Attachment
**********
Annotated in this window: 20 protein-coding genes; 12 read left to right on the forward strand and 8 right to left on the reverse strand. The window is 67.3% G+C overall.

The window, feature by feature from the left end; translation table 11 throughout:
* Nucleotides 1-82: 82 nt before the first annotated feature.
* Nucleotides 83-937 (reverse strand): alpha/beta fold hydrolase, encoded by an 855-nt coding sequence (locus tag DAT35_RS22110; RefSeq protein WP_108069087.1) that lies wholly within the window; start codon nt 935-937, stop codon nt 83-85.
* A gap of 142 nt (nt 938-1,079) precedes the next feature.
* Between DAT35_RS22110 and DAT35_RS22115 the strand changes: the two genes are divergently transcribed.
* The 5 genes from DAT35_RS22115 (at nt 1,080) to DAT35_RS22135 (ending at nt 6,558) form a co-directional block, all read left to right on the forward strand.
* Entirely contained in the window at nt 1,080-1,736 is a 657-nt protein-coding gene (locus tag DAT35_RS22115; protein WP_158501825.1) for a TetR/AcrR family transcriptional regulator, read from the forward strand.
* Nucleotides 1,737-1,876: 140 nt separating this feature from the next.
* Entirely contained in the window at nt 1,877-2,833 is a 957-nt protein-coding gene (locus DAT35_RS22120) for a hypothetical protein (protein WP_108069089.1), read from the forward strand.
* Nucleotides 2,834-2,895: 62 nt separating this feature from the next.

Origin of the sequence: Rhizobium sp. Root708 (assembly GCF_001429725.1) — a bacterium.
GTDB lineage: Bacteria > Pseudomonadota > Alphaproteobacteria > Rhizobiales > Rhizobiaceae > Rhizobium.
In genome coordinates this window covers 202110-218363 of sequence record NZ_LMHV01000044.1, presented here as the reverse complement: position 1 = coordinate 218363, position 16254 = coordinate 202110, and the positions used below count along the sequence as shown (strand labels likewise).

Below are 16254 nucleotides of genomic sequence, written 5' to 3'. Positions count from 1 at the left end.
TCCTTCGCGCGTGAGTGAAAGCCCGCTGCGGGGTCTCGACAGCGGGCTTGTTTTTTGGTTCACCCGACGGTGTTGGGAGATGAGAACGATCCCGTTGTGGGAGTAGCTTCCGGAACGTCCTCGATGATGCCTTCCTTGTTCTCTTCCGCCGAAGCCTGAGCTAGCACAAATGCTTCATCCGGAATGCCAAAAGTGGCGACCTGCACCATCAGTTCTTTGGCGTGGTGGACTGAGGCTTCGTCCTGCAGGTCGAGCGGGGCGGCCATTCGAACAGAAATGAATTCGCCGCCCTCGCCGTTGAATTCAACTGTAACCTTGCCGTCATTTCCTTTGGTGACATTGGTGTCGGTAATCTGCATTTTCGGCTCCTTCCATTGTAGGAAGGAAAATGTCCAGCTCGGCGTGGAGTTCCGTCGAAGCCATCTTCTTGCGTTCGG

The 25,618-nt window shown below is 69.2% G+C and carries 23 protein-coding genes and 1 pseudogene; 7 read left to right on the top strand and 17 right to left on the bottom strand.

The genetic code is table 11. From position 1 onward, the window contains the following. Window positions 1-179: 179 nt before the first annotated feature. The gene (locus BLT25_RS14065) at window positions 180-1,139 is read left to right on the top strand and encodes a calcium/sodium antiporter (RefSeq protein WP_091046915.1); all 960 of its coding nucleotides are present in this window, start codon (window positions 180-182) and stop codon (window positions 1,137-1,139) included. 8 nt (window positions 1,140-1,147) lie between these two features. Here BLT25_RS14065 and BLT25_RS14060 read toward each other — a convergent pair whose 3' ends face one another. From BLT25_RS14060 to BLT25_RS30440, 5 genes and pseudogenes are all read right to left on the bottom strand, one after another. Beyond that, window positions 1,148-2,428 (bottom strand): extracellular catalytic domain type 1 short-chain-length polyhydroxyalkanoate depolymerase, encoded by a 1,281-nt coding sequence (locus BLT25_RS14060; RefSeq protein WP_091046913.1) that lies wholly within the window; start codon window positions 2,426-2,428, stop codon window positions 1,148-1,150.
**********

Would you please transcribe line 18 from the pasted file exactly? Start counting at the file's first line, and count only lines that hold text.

The genetic code is table 11. From position 1 onward, the window contains the following. Window positions 1-179: 179 nt before the first annotated feature. The gene (locus BLT25_RS14065) at window positions 180-1,139 is read left to right on the top strand and encodes a calcium/sodium antiporter (RefSeq protein WP_091046915.1); all 960 of its coding nucleotides are present in this window, start codon (window positions 180-182) and stop codon (window positions 1,137-1,139) included. 8 nt (window positions 1,140-1,147) lie between these two features. Here BLT25_RS14065 and BLT25_RS14060 read toward each other — a convergent pair whose 3' ends face one another. From BLT25_RS14060 to BLT25_RS30440, 5 genes and pseudogenes are all read right to left on the bottom strand, one after another. Beyond that, window positions 1,148-2,428 (bottom strand): extracellular catalytic domain type 1 short-chain-length polyhydroxyalkanoate depolymerase, encoded by a 1,281-nt coding sequence (locus BLT25_RS14060; RefSeq protein WP_091046913.1) that lies wholly within the window; start codon window positions 2,426-2,428, stop codon window positions 1,148-1,150.